From Rhapsody Streamnotes

Mulatu Astatke: Skeches of Ethiopia (2013, Jazz Village): Ethiopian composer and keyboardist, studied in London and Boston, and worked for a spell in New York with Duke Ellington. He developed his Ethio-Jazz synthesis in the 1970s, and has a handful of albums, but this is the first time he's been able to employ a big band under his own direction. A-

Tim Berne's Snakeoil: Shadow Man (2013, ECM): Second album for this quartet -- the leader, playing only alto sax here, has dozens of albums since 1979 -- with Oscar Noriega (clarinet, bass clarinet), Matt Mitchell (piano), and Ches Smith (drums, vibes). Album starts off on a measured note, but opens up with several long and incendiary pieces -- at least no one will wonder if Berne is toning it down to fit in at his notoriously laid back label. B+(***) [dl]

Carla Bley/Andy Sheppard/Steve Swallow: Trios (2013, ECM): Piano-sax-bass, Sheppard playing tenor and soprano, his leads crisp and tantallizing, on what I gather are all Bley compositions. Lack of drums gives it a chamber effect, for better and worse, not that it wouldn't be perfectly suitable, to cite an early Bley title, for dinner music. B+(***) [dl]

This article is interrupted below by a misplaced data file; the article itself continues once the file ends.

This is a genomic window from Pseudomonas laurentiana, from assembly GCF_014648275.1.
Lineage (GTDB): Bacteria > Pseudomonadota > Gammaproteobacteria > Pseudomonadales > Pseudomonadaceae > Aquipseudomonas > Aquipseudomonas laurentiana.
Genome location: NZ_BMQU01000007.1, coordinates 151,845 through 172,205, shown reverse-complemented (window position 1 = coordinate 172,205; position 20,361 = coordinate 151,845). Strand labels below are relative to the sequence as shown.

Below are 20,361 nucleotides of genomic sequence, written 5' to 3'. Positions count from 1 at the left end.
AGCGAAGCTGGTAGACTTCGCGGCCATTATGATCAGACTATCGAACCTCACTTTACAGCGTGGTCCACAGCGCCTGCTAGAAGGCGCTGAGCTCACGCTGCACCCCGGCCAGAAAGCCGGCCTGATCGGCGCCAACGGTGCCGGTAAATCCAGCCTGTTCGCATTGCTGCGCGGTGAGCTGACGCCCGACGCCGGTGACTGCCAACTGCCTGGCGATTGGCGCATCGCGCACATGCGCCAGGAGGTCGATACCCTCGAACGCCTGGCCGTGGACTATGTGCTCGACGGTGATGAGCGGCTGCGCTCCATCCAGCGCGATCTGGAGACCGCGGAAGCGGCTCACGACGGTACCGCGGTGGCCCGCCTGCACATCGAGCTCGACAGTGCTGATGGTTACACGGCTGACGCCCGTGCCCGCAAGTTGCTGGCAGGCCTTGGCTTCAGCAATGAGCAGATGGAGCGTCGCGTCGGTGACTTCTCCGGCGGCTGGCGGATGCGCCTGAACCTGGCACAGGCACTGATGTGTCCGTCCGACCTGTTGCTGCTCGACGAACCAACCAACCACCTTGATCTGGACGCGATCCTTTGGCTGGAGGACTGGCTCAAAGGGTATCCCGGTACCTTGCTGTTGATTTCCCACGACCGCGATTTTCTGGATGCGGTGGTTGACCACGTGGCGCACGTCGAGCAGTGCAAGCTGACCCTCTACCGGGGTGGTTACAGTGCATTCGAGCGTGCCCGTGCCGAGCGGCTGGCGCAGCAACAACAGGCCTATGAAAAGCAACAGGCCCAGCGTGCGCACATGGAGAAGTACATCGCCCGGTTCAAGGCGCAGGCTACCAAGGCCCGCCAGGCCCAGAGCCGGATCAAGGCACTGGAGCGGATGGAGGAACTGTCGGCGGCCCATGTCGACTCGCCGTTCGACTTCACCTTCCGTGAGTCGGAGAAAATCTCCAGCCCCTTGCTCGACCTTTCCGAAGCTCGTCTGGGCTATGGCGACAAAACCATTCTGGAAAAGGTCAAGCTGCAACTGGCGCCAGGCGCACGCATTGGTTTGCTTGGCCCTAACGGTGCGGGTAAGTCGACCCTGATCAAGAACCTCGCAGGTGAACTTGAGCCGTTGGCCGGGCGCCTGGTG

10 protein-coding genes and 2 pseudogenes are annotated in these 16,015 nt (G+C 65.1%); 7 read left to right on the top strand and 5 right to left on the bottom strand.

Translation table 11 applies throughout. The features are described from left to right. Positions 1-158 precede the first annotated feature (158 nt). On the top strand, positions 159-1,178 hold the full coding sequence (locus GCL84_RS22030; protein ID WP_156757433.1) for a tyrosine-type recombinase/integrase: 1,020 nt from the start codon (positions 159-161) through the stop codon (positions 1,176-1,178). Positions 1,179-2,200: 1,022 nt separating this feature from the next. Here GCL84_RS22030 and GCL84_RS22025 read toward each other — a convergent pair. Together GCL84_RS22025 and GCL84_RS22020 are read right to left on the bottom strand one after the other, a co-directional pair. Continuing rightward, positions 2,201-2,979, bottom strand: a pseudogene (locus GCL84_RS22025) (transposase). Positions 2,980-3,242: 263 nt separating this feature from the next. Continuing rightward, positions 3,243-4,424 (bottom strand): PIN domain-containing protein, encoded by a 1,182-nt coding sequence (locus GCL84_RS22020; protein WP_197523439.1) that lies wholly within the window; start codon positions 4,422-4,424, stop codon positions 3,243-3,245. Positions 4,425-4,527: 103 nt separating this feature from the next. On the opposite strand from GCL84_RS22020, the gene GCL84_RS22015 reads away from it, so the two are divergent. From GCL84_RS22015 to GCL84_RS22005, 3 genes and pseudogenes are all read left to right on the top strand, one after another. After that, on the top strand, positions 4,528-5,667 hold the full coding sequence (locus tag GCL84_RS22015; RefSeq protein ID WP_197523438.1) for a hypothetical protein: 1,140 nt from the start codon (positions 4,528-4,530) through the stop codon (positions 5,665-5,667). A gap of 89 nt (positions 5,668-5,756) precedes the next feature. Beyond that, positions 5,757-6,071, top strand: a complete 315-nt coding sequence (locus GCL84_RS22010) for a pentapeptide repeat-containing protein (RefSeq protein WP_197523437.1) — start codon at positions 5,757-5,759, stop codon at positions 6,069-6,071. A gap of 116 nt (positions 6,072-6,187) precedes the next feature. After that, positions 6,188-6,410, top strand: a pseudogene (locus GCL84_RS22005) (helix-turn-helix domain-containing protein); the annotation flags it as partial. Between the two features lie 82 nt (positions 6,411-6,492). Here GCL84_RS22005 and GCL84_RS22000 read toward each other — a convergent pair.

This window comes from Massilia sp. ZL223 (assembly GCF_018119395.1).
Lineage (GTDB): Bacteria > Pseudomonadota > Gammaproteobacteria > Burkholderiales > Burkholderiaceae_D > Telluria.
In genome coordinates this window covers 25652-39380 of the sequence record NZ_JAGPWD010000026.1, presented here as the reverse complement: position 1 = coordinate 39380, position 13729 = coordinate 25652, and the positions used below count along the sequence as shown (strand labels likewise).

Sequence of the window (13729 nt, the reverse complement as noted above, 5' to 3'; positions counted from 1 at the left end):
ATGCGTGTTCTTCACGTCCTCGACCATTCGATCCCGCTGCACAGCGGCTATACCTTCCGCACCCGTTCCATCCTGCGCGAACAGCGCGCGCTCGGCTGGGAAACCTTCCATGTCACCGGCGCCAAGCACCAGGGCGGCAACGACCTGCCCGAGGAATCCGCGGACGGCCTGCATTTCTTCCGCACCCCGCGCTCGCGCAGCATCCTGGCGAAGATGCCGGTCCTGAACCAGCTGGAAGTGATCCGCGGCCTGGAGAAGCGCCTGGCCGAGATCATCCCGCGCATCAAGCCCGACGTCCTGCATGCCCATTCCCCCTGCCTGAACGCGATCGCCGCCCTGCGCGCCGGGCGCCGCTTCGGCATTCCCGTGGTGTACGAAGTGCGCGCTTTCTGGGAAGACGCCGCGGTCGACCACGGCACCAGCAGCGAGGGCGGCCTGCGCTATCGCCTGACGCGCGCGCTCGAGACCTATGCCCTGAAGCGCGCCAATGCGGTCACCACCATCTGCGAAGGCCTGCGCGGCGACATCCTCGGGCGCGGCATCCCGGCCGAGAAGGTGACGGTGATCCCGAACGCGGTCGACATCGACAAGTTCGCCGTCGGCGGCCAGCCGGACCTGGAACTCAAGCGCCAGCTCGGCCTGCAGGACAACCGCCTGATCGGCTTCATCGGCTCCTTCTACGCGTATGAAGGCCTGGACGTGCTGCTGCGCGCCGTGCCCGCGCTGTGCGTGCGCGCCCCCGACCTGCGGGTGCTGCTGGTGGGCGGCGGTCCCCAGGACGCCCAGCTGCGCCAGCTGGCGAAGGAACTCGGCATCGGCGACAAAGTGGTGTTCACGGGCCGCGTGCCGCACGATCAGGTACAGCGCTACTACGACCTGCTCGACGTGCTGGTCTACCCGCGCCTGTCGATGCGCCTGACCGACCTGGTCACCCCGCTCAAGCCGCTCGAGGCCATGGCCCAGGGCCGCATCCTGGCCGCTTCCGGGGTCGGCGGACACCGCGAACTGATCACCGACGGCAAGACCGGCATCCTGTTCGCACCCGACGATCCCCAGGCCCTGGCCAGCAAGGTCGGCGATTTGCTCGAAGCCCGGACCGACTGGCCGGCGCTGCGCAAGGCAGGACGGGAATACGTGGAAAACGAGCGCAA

Stephan Crump/Mary Halvorson: Secret Keeper: Super 8 (2011 [2013], Intakt): Bass-guitar interaction, something Crump has had remarkable success at (although more often in his Rosetta Trio than as a duo); of course, Halvorson is less likely to follow his lead, and more likely to do something unexpected on her own. B+(**)

Sunna Gunnlaugs: Distilled (2013, Sunny Sky): Pianist from Iceland, with Þorgrímur Jónsson (bass) and Scott McLemore (drums). Nice, even-handed piano trio. B+(*)

Mary Halvorson Quintet: Bending Bridges (2011 [2012], Firehouse 12): Guitarist, sometimes brilliant, flanked by Jonathan Finlayson (trumpet) and Jon Irabagon (alto sax) -- two horns that can burn down the house although they hold back here, doing little more than reiterating tricky lines laid down on the guitar. B+(**)

Mary Halvorson Septet: Illusionary Sea (2012 [2013], Firehouse 12): Adds two lower-pitched horns to last year's Quintet -- Jacob Garchik's trombone and Ingrid Laubrock's tenor sax -- with the net effect that she's writing more leads for the horns rather than just letting them tag along after his guitar. And when her guitar does break loose she can really shine -- so why rein it all in just to spotlight your clever postbop composition? And to think, this started off looking like the year Jon Irabagon could do no wrong. Even John Hébert has his nose stuck so deep in the charts he can't save the day. B+(**)